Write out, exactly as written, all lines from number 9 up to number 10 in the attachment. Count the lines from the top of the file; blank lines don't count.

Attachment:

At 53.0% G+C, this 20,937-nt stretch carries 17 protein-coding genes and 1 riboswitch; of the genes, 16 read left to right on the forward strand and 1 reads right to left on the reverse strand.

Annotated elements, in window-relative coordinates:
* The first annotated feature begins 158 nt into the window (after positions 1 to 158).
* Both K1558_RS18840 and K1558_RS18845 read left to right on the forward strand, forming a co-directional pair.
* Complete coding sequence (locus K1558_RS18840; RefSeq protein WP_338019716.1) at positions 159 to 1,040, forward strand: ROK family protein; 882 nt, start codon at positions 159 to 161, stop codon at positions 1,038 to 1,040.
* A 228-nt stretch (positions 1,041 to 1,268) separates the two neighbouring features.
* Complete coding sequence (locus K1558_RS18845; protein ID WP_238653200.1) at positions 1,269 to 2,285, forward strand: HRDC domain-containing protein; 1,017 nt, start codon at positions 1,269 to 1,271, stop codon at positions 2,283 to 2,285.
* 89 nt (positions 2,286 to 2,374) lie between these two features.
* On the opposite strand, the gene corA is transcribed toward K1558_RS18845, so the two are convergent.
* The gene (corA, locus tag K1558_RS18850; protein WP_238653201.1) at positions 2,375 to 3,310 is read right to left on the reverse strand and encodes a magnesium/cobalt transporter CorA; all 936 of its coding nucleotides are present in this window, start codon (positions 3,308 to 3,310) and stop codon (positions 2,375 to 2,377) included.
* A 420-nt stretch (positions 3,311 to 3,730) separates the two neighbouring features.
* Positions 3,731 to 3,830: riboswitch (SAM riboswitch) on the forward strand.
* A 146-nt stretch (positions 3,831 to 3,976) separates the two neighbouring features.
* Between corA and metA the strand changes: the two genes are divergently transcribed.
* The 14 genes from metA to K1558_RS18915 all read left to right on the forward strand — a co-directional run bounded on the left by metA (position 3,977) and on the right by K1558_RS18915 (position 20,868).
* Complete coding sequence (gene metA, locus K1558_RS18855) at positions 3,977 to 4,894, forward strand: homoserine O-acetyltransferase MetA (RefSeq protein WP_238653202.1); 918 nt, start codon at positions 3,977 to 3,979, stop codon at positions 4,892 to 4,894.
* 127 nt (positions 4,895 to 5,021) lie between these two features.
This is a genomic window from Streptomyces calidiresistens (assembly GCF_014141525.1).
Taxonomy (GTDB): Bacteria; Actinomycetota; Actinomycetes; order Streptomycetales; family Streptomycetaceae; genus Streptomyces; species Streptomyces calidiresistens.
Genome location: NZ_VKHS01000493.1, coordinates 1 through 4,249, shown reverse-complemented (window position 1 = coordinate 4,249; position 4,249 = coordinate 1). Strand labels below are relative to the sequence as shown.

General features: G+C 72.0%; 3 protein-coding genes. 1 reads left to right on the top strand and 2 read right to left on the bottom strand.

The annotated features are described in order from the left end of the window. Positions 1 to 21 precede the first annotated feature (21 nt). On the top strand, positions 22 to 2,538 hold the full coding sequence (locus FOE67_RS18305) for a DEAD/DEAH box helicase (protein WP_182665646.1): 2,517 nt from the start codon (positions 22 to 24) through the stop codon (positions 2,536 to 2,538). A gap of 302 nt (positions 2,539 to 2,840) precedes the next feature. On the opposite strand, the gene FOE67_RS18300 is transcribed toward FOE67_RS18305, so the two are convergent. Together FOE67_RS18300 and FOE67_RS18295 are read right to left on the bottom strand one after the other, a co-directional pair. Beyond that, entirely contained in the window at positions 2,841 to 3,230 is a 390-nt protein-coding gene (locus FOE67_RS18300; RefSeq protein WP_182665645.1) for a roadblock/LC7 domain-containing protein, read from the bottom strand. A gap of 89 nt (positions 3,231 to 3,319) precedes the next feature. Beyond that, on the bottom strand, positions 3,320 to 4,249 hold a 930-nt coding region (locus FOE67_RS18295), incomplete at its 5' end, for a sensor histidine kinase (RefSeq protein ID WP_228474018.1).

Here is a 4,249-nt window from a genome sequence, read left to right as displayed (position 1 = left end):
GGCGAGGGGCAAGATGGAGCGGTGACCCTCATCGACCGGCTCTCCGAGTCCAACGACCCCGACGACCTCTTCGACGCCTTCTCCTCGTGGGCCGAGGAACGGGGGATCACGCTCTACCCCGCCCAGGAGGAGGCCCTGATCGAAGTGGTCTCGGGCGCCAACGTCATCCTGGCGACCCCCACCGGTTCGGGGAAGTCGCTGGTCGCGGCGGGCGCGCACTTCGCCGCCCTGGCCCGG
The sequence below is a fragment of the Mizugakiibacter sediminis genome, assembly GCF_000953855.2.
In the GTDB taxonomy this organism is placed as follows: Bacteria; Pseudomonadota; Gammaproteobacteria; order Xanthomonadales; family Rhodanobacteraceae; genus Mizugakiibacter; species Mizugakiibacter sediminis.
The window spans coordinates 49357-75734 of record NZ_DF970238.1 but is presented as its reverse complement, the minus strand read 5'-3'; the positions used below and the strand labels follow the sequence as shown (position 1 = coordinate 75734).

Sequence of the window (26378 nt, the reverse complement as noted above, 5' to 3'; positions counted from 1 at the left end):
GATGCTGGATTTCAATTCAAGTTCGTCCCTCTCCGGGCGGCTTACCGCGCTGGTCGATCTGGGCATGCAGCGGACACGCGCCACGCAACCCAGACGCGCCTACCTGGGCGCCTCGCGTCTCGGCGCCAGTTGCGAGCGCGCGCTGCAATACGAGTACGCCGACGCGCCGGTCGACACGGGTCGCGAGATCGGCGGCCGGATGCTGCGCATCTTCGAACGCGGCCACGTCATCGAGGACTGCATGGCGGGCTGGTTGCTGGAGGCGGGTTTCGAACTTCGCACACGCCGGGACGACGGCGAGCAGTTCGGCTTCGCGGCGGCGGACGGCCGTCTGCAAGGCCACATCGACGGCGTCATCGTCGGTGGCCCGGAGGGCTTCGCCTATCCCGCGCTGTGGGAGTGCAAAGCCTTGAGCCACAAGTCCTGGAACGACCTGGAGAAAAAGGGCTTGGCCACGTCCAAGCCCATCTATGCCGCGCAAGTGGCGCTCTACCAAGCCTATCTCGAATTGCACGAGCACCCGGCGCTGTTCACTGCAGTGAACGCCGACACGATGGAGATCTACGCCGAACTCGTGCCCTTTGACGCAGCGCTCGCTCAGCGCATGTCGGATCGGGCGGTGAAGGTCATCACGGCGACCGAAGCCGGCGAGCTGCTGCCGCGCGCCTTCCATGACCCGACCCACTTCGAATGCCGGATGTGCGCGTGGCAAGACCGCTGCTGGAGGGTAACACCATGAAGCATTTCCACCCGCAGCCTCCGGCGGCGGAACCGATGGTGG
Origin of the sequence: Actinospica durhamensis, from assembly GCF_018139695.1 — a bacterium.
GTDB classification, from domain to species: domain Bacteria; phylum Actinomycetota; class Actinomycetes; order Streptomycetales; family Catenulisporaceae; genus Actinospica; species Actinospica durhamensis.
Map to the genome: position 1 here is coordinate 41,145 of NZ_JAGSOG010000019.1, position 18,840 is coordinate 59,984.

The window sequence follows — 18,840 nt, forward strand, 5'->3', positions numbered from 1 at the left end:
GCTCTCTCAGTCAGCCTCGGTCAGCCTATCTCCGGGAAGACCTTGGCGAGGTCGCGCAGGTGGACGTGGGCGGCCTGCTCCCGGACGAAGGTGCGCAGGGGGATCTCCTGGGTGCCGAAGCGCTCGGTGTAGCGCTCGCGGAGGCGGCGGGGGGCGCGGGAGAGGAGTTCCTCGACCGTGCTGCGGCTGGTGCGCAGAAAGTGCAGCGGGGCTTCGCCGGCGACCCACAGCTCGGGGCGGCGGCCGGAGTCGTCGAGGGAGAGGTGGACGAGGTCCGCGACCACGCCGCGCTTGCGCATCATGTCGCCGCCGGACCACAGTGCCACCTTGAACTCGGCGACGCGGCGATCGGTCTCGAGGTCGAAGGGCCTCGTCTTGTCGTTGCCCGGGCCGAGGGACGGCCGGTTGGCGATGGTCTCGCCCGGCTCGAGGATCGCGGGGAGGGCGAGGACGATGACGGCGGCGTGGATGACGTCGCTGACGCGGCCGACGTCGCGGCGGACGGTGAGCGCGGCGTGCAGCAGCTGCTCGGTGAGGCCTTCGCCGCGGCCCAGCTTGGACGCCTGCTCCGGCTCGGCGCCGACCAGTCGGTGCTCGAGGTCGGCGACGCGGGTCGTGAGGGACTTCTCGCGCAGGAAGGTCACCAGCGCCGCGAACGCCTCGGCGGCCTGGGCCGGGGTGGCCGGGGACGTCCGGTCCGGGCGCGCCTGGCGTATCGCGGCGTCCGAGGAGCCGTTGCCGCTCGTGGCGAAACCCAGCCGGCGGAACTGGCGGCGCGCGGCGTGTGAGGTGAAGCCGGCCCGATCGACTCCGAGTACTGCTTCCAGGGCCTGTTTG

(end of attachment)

* On the opposite strand, the gene corA is transcribed toward K1558_RS18845, so the two are convergent.
* The gene (corA, locus tag K1558_RS18850; protein WP_238653201.1) at positions 2,375 to 3,310 is read right to left on the reverse strand and encodes a magnesium/cobalt transporter CorA; all 936 of its coding nucleotides are present in this window, start codon (positions 3,308 to 3,310) and stop codon (positions 2,375 to 2,377) included.